Hit-and-Run Claims Life of Beloved Nun. We Must Do Better, Los Angeles.

The success of Vision Zero hinges on us, as a society, pledging not to be the equivalent of this lady: someone who is too focused on her own needs (eating pizza) to care about the safety of others. Screenshot of video found at DNAinfo.com
The success of Vision Zero, while requiring better design and enforcement, also hinges on us, as a society, pledging not to be the equivalent of this pizza-eating New Yorker: too focused on our own needs to be concerned about the woman we saw crushed under an SUV (seen parked on the sidewalk at the top of the image). (Screenshot of video found at DNAinfo.com)

On Sunday, Raquel Diaz, a sister with the Los Angeles Archdiocese, succumbed to her injuries. She was seventy years old.

The beloved Boyle Heights nun was crossing Evergreen Avenue at Winter Street at 5:20 p.m. on December 13 when she was run down by a driver in a white, four-door Nissan or Toyota.

The loss of someone who had been such an integral member of the community for more than 30 years has devastated those who knew her.

But residents are angry, too.

The intersection where she was struck is one they have complained about for years. Drivers have long sped through that intersection, seemingly unconcerned that the street’s incline limits visibility precisely at Winter Street — a key crossing for families moving back and forth between the church and the school.

The road diet the street has had for some time (north of Cesar Chavez) seems to have done little to slow it down. Evergreen is one of the few streets that offers drivers a straight shot between Wabash and 4th Street, allowing them to connect more easily with City Terrace or the southern end of Boyle Heights. So, drivers of delivery trucks and private vehicles alike tend to run it like it is a gauntlet, doing their best to avoid having to stop for the lone stoplight at Malabar (halfway between Wabash and Cesar Chavez).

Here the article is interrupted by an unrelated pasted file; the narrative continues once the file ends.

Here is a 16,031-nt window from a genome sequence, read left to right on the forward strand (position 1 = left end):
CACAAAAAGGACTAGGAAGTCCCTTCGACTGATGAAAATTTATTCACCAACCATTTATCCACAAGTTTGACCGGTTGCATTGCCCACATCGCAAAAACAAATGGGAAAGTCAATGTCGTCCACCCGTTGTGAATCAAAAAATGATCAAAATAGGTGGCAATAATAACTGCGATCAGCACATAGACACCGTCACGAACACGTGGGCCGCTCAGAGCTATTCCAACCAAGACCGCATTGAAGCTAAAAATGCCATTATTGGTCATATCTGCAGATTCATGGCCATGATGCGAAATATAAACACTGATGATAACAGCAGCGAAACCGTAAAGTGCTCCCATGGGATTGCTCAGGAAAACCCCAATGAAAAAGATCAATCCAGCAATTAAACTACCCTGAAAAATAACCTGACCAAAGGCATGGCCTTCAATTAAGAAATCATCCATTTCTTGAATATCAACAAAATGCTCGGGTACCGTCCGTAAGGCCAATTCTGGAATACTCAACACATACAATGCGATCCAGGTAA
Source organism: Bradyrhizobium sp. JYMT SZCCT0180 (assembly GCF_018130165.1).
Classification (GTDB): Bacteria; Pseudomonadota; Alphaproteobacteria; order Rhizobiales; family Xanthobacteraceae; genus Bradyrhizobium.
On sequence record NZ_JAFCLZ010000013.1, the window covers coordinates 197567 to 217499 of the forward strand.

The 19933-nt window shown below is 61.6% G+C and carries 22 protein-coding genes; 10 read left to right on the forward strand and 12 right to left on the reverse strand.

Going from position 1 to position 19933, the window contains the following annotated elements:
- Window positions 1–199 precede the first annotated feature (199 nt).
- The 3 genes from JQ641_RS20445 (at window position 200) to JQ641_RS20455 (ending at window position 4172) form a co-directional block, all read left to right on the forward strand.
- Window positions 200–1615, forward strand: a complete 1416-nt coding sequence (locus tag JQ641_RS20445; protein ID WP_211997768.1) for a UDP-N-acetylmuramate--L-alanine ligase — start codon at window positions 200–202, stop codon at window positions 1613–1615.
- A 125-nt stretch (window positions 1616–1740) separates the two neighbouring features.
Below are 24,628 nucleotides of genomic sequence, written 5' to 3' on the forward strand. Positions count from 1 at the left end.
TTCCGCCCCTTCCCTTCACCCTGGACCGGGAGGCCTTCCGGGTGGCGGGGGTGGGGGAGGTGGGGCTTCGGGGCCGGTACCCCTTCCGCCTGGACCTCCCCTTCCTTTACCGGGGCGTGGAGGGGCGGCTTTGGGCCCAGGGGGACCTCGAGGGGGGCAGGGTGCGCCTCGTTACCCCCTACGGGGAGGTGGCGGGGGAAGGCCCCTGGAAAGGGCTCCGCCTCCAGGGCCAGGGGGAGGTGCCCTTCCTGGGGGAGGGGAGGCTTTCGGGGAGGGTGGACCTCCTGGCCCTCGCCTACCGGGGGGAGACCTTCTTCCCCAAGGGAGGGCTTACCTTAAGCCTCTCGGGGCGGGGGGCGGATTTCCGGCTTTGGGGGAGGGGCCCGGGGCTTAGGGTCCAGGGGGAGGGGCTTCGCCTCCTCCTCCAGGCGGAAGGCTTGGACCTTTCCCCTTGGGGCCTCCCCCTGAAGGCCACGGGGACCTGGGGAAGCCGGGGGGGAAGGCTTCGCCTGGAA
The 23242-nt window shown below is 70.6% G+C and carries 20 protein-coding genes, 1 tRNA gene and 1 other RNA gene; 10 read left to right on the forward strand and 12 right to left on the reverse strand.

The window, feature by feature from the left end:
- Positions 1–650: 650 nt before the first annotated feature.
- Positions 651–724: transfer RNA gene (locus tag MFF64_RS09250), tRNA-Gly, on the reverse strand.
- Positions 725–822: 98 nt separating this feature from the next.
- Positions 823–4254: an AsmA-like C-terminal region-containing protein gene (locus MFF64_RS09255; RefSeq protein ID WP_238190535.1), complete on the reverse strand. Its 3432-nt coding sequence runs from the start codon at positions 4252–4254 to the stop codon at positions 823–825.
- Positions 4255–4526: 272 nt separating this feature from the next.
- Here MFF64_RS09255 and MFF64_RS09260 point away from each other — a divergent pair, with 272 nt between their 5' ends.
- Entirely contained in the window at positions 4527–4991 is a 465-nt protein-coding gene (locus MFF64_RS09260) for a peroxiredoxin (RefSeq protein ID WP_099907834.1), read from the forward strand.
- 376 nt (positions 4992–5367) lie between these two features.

As one of the few connective streets on the eastern side of Boyle Heights, traffic along Evergreen can move quite fast. (Google maps)
As one of the few connective streets on the eastern side of Boyle Heights, traffic along Evergreen can move quite fast despite being rather narrow. (Google maps)

Potential fixes?

Street design and other amenities surely have a role to play in making this street safer. Pedestrian lighting would do much to improve visibility at night. Stop signs interspersed between Wabash and 4th would help slow the street down. So would flashing lights at Winter, Blanchard, and Boulder — three intersections with crosswalks linking pedestrians to a school, a church, and a local market. Flashing lights would be especially helpful at Winter, as the yellow crosswalk there is both awkwardly located (thanks to the hill) and harder to see at night than a white crosswalk.

Councilmember Jose Huizar issued a statement Monday afternoon that also suggested more lighting and better visibility could improve conditions at Winter, and stated that he would “advocate that those improvements be implemented as soon as possible.”

His support for such fixes is vital; without it, the likelihood of improvements coming to the street any time soon is probably not great.

The High Injury Network, as mapped out by LADOT. Source: LADOT
The High Injury Network, as mapped out by LADOT. Only a few streets within Boyle Heights are part of that network. Source: LADOT (click to enlarge).

In Boyle Heights, Great Streets’ work is focused on Cesar Chavez Avenue, Safe Routes to School monies will be used to target intersections near schools on Breed and Sheridan Streets, and improvements planned as part of the Eastside Access project are focused on those located between Boyle Avenue and Soto Street. Vision Zero — the citywide effort to reduce traffic deaths to zero by 2025 — prioritizes addressing the conditions along streets that make up part of what the Transportation Department (LADOT) calls the High Injury Network (at right). And within that network, according to LADOT’s strategic plan, the top ten corridors will be prioritized for attention first.

Cut-through streets like Evergreen, in other words, are likely to be last to see improvements.

Assessing safety in Boyle Heights